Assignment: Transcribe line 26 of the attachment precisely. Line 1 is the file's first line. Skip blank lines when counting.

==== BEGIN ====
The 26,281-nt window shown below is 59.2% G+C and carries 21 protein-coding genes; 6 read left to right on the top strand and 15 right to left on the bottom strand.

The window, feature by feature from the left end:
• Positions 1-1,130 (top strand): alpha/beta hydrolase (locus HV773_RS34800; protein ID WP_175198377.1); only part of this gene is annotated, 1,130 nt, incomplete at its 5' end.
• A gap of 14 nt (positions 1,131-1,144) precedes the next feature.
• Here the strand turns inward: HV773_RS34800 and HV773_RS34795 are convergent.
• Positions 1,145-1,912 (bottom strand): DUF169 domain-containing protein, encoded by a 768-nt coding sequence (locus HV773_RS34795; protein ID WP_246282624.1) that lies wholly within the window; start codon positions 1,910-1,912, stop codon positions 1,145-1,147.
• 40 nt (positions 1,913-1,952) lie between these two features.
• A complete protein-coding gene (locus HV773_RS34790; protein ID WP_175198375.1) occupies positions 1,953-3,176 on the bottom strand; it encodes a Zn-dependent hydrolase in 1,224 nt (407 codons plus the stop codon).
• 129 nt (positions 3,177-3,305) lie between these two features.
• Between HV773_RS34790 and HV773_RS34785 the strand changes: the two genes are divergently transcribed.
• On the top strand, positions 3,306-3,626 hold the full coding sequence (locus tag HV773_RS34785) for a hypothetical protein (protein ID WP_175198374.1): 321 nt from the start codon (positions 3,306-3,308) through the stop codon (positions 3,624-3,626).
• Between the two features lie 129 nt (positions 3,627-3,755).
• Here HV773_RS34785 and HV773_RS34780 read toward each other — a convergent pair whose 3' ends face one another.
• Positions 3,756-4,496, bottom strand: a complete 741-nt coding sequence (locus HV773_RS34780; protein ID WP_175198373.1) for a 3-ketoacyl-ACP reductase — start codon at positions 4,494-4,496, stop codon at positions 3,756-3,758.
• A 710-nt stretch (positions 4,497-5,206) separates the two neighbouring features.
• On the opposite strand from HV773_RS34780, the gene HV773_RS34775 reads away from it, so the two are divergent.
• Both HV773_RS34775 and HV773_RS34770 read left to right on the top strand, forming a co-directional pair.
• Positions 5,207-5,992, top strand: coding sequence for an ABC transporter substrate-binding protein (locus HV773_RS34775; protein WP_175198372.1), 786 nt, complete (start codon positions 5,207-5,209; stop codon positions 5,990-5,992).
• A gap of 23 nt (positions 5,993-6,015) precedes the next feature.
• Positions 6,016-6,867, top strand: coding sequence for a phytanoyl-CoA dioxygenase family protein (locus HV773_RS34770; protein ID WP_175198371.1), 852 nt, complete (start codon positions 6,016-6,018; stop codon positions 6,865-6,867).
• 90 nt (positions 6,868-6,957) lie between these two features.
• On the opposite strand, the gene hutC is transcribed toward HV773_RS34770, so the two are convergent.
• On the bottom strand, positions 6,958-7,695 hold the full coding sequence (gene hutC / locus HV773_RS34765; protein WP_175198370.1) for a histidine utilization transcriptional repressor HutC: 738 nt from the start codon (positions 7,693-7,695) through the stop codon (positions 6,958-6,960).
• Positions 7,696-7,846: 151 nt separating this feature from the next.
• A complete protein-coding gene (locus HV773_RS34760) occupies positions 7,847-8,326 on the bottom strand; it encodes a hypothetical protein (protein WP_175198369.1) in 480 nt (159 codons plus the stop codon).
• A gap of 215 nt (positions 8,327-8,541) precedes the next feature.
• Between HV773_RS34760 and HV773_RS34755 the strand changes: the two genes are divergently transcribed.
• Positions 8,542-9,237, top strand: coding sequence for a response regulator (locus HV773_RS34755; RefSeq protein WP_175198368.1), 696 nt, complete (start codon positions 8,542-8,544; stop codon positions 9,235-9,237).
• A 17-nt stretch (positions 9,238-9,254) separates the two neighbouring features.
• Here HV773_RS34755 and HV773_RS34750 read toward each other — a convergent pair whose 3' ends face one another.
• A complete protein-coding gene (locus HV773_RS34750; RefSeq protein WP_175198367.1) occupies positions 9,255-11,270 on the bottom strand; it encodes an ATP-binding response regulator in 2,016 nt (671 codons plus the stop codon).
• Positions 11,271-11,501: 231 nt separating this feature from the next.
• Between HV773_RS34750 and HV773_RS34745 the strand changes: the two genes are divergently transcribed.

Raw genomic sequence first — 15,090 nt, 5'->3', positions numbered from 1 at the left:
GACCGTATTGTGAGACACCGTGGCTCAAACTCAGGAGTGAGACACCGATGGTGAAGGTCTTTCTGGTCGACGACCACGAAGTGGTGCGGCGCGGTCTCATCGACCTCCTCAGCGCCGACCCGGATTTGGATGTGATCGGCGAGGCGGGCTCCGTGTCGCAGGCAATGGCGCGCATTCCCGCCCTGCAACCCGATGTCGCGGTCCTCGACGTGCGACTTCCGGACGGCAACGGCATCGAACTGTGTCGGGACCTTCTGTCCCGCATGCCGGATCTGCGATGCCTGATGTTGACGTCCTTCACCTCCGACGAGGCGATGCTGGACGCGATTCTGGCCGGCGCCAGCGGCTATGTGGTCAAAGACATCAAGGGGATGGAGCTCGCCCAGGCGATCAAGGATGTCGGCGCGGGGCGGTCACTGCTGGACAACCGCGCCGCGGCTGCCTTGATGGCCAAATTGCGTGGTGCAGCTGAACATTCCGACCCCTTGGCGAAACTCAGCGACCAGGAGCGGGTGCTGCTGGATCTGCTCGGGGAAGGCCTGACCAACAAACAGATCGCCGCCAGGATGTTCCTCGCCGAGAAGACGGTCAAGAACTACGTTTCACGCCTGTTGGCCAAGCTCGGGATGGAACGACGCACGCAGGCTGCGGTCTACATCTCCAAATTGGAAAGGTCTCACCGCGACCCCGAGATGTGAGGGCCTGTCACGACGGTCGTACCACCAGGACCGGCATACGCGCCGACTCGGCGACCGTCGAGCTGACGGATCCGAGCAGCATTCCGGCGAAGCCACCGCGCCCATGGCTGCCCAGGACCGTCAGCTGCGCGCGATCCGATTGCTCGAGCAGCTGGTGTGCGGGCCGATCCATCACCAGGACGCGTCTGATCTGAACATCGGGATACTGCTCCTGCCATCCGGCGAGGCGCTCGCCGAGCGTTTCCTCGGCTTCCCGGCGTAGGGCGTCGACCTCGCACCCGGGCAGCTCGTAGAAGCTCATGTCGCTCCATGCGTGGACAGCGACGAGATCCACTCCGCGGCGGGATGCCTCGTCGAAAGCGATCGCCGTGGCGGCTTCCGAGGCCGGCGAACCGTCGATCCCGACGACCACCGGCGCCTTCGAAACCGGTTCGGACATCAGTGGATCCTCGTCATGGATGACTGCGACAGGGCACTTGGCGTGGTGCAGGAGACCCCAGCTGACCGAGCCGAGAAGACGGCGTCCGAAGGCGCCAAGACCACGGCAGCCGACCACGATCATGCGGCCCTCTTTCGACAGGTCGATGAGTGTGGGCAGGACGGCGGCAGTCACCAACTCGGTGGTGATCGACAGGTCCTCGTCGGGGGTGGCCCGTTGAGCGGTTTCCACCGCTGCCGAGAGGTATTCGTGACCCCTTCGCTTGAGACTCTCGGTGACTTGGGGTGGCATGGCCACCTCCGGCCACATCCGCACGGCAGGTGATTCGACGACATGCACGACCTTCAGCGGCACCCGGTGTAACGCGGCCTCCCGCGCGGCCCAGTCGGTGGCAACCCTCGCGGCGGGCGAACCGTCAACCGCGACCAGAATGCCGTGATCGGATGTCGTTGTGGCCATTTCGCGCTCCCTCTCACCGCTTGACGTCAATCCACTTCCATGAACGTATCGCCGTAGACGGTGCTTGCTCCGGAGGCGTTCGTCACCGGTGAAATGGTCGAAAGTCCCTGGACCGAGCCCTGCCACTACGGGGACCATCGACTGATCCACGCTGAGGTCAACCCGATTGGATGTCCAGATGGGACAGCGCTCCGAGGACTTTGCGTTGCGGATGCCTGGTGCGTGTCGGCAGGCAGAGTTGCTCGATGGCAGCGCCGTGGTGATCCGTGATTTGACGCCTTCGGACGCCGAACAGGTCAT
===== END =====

• A gap of 215 nt (positions 8,327-8,541) precedes the next feature.